With 93 Crohn’s Disease
(CD) and 168 Ulcerative Colitis (UC) Phase I-III industry-sponsored studies planned
and open to enrollment, there is a significant focus on research into new
therapies for inflammatory bowel disease (IBD)1.
Remission is the main aim of IBD therapy, but IBD studies often face challenges with minimizing the placebo effect2,3,4. Placebo effect can be categorized into placebo response/benefit (patients demonstrating an improvement) or placebo remission (patients achieving remission). Factors believed to impact the level of placebo effect can be contradictory depending upon whether a study’s focus is upon placebo response/benefit or placebo remission5.
Inflammatory bowel disease (IBD), incorporating Crohn’s disease (CD) and ulcerative colitis (UC), is a chronic relapsing-remitting inflammatory disorder of the gastrointestinal tract.1 There is currently no cure for IBD and available treatments (e.g. aminosalicylates, immunosuppressant, biologics) have variable degrees of efficacy and tolerance. As a consequence, there is a large focus upon the development of new drugs for the treatment of IBD. While this is undoubtedly a welcome fact for patients and their families, the current level of research activity brings logistical challenges when conducting clinical trials. Continue reading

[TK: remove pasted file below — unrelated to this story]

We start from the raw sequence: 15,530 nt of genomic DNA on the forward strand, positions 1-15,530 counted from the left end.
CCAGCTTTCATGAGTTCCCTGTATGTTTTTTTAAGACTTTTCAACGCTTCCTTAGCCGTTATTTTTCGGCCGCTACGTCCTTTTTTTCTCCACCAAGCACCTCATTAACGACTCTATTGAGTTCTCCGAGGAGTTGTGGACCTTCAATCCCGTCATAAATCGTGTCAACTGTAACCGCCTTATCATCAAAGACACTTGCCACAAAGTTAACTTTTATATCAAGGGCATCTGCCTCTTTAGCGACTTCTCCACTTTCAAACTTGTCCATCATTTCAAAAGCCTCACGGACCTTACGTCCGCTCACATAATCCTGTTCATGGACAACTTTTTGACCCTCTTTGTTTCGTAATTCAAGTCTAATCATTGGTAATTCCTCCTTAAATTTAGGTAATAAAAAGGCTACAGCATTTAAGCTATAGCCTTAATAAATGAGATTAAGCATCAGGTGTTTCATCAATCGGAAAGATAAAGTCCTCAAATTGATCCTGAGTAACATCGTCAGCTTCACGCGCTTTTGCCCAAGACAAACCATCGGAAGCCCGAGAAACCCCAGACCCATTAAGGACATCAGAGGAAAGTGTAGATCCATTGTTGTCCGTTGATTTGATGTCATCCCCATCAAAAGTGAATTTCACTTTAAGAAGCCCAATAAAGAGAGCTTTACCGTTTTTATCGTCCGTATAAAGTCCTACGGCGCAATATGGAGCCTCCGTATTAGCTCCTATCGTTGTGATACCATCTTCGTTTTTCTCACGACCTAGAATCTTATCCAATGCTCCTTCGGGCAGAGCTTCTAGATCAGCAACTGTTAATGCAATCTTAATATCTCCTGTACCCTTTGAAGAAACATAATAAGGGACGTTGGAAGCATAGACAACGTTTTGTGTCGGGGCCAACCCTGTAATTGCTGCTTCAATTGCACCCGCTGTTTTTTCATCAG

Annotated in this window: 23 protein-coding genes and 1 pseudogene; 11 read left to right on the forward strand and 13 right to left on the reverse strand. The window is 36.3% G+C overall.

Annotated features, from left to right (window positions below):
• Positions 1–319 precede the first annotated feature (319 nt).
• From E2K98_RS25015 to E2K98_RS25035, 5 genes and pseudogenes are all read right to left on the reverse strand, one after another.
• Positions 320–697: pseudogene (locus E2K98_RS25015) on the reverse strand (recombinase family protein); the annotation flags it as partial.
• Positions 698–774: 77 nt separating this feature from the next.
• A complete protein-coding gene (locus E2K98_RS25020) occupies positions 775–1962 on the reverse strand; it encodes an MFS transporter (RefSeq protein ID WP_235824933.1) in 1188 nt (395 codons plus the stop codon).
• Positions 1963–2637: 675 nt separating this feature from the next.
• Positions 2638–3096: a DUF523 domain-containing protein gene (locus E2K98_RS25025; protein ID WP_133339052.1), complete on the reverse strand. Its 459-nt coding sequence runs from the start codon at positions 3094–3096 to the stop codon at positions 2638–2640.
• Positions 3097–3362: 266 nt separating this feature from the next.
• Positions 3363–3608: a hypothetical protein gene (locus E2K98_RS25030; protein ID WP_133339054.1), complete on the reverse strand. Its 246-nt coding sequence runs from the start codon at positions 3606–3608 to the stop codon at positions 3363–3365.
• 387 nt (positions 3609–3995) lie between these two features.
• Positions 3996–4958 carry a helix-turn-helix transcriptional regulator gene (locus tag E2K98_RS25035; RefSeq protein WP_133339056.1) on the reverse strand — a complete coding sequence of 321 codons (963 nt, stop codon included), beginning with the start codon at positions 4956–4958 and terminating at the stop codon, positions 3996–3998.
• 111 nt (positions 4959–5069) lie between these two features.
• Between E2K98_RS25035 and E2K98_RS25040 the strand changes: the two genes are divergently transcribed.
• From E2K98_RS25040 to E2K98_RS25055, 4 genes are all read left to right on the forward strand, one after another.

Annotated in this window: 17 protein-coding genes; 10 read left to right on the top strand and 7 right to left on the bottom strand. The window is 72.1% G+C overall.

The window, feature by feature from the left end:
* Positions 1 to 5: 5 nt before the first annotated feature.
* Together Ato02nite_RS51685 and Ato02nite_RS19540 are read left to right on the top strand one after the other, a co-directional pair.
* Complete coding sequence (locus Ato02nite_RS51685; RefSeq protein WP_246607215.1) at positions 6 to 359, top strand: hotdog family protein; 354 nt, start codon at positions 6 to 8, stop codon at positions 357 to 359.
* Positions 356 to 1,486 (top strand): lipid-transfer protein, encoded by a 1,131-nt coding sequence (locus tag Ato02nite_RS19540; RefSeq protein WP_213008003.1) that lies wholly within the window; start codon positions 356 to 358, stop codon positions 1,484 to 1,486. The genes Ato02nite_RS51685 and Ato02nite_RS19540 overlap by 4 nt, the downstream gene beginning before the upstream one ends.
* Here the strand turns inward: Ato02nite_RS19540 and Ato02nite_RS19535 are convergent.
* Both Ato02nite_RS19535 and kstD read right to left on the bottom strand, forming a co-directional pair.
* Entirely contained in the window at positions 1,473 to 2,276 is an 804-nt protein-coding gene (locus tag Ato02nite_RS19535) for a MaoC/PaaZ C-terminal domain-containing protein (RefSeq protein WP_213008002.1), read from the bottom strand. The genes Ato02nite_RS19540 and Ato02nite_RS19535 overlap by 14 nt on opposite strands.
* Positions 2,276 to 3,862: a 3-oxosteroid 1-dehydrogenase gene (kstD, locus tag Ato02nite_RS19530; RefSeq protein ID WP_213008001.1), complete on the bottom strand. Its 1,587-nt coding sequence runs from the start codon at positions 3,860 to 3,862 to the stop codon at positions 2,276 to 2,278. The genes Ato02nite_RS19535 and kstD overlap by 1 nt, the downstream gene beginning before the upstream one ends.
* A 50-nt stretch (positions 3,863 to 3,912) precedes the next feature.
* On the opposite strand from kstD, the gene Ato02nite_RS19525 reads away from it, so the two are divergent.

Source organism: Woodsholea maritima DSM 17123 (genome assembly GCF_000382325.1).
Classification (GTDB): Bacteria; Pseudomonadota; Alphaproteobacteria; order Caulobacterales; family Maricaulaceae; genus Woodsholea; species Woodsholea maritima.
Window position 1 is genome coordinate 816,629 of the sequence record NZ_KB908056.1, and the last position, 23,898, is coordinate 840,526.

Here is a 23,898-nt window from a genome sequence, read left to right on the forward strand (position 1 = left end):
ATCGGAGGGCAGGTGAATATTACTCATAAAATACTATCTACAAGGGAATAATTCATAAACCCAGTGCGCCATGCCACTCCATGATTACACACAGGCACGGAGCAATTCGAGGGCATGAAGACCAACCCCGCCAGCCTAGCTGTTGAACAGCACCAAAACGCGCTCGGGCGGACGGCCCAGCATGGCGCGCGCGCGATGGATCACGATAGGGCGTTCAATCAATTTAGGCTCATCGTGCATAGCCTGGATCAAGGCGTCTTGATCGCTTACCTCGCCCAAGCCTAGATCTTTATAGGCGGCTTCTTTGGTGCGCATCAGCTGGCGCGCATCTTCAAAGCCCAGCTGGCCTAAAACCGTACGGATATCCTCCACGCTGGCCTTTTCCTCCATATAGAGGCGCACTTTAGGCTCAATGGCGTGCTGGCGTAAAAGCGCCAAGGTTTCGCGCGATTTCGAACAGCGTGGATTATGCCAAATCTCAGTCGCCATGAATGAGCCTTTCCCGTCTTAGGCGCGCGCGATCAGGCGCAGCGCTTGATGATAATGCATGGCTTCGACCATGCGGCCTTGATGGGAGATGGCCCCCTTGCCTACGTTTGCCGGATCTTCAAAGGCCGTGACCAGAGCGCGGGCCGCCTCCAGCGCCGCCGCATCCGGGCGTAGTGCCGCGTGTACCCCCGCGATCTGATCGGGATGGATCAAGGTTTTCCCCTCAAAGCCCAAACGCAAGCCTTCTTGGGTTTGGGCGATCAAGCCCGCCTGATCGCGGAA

Facing ever-increasing costs of running a clinical trial, sponsors must ensure they are properly directing their budget and resolving the areas of highest risk while maintaining patient safety and data integrity.
How can sponsors implement a robust process to allow earlier identification of emerging risks during the course of a trial? This article covers five tips for defining risk levels, categorizing risk and maintaining oversight to ensure that risks and responses are appropriately identified, documented, tracked and managed throughout the life cycle of a study. Continue reading
Rheumatoid arthritis (RA) is an autoimmune disease primarily affecting the musculoskeletal system with typical symptoms including swollen and painful joints, joint stiffness and loss of function, ultimately leading to disability if untreated. RA also produces significant systemic affects such as fatigue and depression that may appreciably impact quality of life for many patients. Prevalence varies between 0.3 – 1.0% and is more common in women and in developed countries.1